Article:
Gifts of God, People of God

The activity, though well intentioned, did not succeed in the way I had planned. The “burden collage” we made had, strangely enough, a picture of Jesus, and someone had put multiple pictures of knives on the collage to symbolize “rest.” I stopped and talked with one of the kids who was in the midst of cutting out pictures of alcohol. At the end of the hour, all I saw around me was a mess and a failure.

It was time for pizza and they all raced each other to get seats. My co-leader walked in with the pizza and soda; loud cheers erupted.

We stood around the table, and my co-leader tried to start a camp prayer and forgot the words halfway through. He turned to the group and asked if anyone remembered the words. The same kid who dropped the F-bomb earlier in the evening jumped up and down saying, “I do!”

This perfectly imperfect young man led us in prayer, helping us connect to God by singing a tune based on the Jaws theme song. And as we all sat around the table, they took turns filling the cup of their neighbor, and passing the plate of pizza around. We broke bread (and sauce and cheese) together and continued laughing and celebrating each other.

Making Connections

As I walked out the door that evening, after picking up the little pieces of magazine someone had so carefully cut and placed all around the youth room, I realized this prayer tonight was the reason we do ministry with young people. This night wasn’t a failure at all.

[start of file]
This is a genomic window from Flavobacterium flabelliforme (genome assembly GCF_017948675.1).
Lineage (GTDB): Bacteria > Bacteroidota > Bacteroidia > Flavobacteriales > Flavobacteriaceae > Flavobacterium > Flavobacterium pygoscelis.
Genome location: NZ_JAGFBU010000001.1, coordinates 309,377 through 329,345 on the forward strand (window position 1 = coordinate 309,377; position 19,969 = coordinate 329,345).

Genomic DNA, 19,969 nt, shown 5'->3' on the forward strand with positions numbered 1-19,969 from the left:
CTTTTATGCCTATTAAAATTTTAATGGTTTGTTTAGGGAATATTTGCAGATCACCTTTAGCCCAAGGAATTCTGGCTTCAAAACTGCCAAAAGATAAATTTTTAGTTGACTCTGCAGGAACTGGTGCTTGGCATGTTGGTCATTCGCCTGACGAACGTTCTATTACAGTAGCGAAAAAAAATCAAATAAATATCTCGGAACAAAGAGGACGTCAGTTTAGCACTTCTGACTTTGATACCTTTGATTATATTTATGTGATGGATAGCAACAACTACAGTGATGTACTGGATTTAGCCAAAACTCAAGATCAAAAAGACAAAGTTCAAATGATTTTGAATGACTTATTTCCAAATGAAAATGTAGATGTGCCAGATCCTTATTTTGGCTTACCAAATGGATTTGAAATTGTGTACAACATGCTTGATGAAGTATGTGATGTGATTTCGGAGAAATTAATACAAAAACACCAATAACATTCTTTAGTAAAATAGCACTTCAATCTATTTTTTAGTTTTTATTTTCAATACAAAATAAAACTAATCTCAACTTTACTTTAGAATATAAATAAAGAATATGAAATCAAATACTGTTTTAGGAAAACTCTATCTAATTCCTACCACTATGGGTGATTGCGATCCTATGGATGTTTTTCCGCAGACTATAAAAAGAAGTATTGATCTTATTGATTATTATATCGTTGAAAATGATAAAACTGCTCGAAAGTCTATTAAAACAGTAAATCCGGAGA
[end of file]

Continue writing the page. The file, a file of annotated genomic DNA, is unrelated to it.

The things I thought weren’t “important” like their struggles at school, the immense pressure they feel to be doing everything, their drama, or their obsession with the newest app—these are important components of their reality. These are their lives.

The things I thought weren’t “important” like their struggles at school, the immense pressure they feel to be doing everything, their drama, or their obsession with the newest app—these are important components of their reality. These are their lives. It is vital to see their reality as real, for all their joys and frustrations. And the prayers we pray together, though sometimes silly, help us to see God in our lives. Our practices together speak to our shared reality in Jesus.

Come as You Are

If we hope to tame our young people so they fit our idea of church, we will miss incredible opportunities to see their leadership potential, and validity at all stages of life. We cannot discount them because they are loud, energetic, easily distracted, require patience, and sometimes curse loudly (and honestly, are people over fifty really all that different?).

We have the opportunity to create spaces for young people to do the leading. They can, and will continue to meet the expectations we set for them. If we believe that all young people are good for is games and pizza, then for them all church will be is games and pizza. We need to engage and honor the value of the life and spirituality of our young people right now.